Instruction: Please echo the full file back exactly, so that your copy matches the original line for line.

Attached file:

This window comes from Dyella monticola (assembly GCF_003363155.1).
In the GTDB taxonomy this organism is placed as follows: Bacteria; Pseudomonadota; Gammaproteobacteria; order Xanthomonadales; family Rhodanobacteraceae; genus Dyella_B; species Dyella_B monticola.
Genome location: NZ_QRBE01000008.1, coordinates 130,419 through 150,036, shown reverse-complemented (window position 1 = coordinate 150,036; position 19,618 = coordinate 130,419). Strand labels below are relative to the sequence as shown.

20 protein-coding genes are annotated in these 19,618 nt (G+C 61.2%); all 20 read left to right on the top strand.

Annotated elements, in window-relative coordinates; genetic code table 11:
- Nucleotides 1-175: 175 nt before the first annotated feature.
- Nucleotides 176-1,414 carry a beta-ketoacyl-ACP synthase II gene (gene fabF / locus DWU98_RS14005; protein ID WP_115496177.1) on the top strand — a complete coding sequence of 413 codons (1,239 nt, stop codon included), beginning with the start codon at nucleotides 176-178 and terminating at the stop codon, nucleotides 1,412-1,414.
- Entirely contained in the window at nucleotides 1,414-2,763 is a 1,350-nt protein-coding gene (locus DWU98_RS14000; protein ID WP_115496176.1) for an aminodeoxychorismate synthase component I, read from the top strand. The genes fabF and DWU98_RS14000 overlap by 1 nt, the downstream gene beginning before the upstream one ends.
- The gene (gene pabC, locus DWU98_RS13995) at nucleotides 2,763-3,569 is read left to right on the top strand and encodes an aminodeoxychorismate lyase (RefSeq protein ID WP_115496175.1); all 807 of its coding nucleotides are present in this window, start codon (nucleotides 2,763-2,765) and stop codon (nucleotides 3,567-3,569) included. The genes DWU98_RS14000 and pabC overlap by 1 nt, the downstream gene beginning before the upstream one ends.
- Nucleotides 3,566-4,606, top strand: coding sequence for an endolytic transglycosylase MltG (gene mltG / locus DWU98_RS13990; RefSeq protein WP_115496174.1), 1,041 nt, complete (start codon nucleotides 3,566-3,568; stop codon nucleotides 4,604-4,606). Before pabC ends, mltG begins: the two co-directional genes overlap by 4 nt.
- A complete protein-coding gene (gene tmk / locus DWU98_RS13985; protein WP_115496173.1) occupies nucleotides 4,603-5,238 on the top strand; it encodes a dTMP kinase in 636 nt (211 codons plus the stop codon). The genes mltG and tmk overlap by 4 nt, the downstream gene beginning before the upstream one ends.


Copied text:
This window comes from Dyella monticola (assembly GCF_003363155.1).
In the GTDB taxonomy this organism is placed as follows: Bacteria; Pseudomonadota; Gammaproteobacteria; order Xanthomonadales; family Rhodanobacteraceae; genus Dyella_B; species Dyella_B monticola.
Genome location: NZ_QRBE01000008.1, coordinates 130,419 through 150,036, shown reverse-complemented (window position 1 = coordinate 150,036; position 19,618 = coordinate 130,419). Strand labels below are relative to the sequence as shown.

20 protein-coding genes are annotated in these 19,618 nt (G+C 61.2%); all 20 read left to right on the top strand.

Annotated elements, in window-relative coordinates; genetic code table 11:
- Nucleotides 1-175: 175 nt before the first annotated feature.
- Nucleotides 176-1,414 carry a beta-ketoacyl-ACP synthase II gene (gene fabF / locus DWU98_RS14005; protein ID WP_115496177.1) on the top strand — a complete coding sequence of 413 codons (1,239 nt, stop codon included), beginning with the start codon at nucleotides 176-178 and terminating at the stop codon, nucleotides 1,412-1,414.
- Entirely contained in the window at nucleotides 1,414-2,763 is a 1,350-nt protein-coding gene (locus DWU98_RS14000; protein ID WP_115496176.1) for an aminodeoxychorismate synthase component I, read from the top strand. The genes fabF and DWU98_RS14000 overlap by 1 nt, the downstream gene beginning before the upstream one ends.
- The gene (gene pabC, locus DWU98_RS13995) at nucleotides 2,763-3,569 is read left to right on the top strand and encodes an aminodeoxychorismate lyase (RefSeq protein ID WP_115496175.1); all 807 of its coding nucleotides are present in this window, start codon (nucleotides 2,763-2,765) and stop codon (nucleotides 3,567-3,569) included. The genes DWU98_RS14000 and pabC overlap by 1 nt, the downstream gene beginning before the upstream one ends.
- Nucleotides 3,566-4,606, top strand: coding sequence for an endolytic transglycosylase MltG (gene mltG / locus DWU98_RS13990; RefSeq protein WP_115496174.1), 1,041 nt, complete (start codon nucleotides 3,566-3,568; stop codon nucleotides 4,604-4,606). Before pabC ends, mltG begins: the two co-directional genes overlap by 4 nt.
- A complete protein-coding gene (gene tmk / locus DWU98_RS13985; protein WP_115496173.1) occupies nucleotides 4,603-5,238 on the top strand; it encodes a dTMP kinase in 636 nt (211 codons plus the stop codon). The genes mltG and tmk overlap by 4 nt, the downstream gene beginning before the upstream one ends.